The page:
2. Record Yourself
    Practice talking about yourself, and record yourself so you can listen back. This usually makes anyone’s skin crawl, but listening to your tone, volume, breathing and what you actually say can tell you a lot. You might think you sound convincing but shallow breathing due to nerves might be making you sound quiet and slightly distorted. You might also realise you frame everything in a negative way e.g. ”If you don’t do xyz it can really affect profit.”, instead try flipping this and saying “I did xyz to maintain and/or increase profit.”

  3. Talk To Yourself In The Mirror
    Looking at yourself as you speak might be equally as disturbing as recording yourself, but watch how you convey your message when you are speaking. It might be that when you are nervous you use your hands to express absolutely everything you say. Expression is good but too much movement might distract interviewers from what you are saying. This is also a good time to practice those question’s you are dreading. Practice answering these and practice what body language you use.

  4. Practice Being Superman
    Now if you watch, or have watched, Grey’s Anatomy you will know that in one episode (in Season 11 no less) Amelia Shepherd holds a Superman pose prior to a big surgery. She stands with her chest up and out, her chin up, her hands on her hips and her feet hip distance apart. We are happy to confirm that this actually does have benefits, and those who practice high-power posing, as it is known, are more likely to secure a job. If you don’t believe us check out the study by Harvard.

  5. Bring A Folder With Your CV, A Pen And Paper
    There is a two-fold advantage to this. The respective company already have your CV but that doesn’t mean the interviewer hasn’t misplaced, lost or forgotten to print off your CV. It happens, so if you happen to have a few copies of your CV on hand it not only might help them, but it also shows any interviewers that you are prepared. It also means you can take a last minute glance at your CV prior to the interview if you need a refresh on what specifics they might ask.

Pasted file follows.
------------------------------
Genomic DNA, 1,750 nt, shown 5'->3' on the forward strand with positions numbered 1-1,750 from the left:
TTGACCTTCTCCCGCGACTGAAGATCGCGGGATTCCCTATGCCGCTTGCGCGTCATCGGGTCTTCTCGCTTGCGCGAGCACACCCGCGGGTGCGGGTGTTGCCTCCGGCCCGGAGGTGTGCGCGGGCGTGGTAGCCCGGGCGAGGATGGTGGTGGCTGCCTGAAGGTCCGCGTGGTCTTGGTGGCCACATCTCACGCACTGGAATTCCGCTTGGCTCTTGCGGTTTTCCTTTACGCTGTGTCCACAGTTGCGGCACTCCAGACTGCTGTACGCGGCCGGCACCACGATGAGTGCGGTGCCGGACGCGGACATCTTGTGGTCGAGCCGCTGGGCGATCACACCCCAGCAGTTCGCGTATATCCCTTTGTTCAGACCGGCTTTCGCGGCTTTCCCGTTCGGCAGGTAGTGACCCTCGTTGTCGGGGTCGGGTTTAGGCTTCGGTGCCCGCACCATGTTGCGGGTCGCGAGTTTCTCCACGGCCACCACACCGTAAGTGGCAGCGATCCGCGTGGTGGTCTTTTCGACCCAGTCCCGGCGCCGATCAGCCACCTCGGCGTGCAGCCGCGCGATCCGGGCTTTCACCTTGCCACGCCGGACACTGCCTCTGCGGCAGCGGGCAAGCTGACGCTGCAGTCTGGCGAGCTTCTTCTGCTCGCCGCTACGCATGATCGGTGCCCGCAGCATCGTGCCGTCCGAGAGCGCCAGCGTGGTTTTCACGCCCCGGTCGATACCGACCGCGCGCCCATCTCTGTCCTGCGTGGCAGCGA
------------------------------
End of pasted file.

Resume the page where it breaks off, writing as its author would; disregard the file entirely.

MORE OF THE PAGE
The Interview

  1. Treat Everyone On The Way In With Respect
    We hope that you are already pleasant to everyone, but some people can get snappy when they are nervous so it’s worthwhile mentioning that you should treat everyone in the office with respect. People often forget that an office is a community, you might not care about what the random person by the photocopier on the way in has to say, but she or he might hold a lot of sway in the office for one reason or another, so show respect and kindness to everyone. This always pays forward in one way or another.

  2. Crack Out Your Super Man
    If you have been practicing your power posing it’s time to practice again. Find a moment in a quiet space (e.g. the bathroom), where you can hold your pose. If you have practiced it, it will build your confidence and ground you.

  3. Firm Handshake, You Aren’t A Noodle
    I don’t know anyone who likes a weak handshake. It will make people remember you for the wrong reason, so when you go to introduce yourself give a firm shake, not bone-crushing firm, but firm enough for them to know that you are there and you believe in yourself.

  4. Remember Names
    You likely have quite a few thoughts running through your brain at this point, such as “My hand isn’t a noodle.” but if you can, take a moment to repeat any interviewers names a few times in your head. Remembering their names means you can use their names either after the interview (see Post-Interview) or throughout the interview if it is appropriate to do so. And by appropriate we don’t mean talking to Karen the interviewer like she is your mum’s next door neighbour who comes over for a chin-wag.

  5. Eye Contact
    Most individuals make some form of eye contact, but if you are nervous you might find you slip into a habit of not making eye-contact with your interviewer(s). Make sure you look up and at them every so often when you are speaking, especially if there are multiple interviewers and you are directing your response to one particular interviewer who asked the question. You might feel like your eyes give you away but it’s better to show nerves than to come across as someone who uses avoidance to tackle their nerves.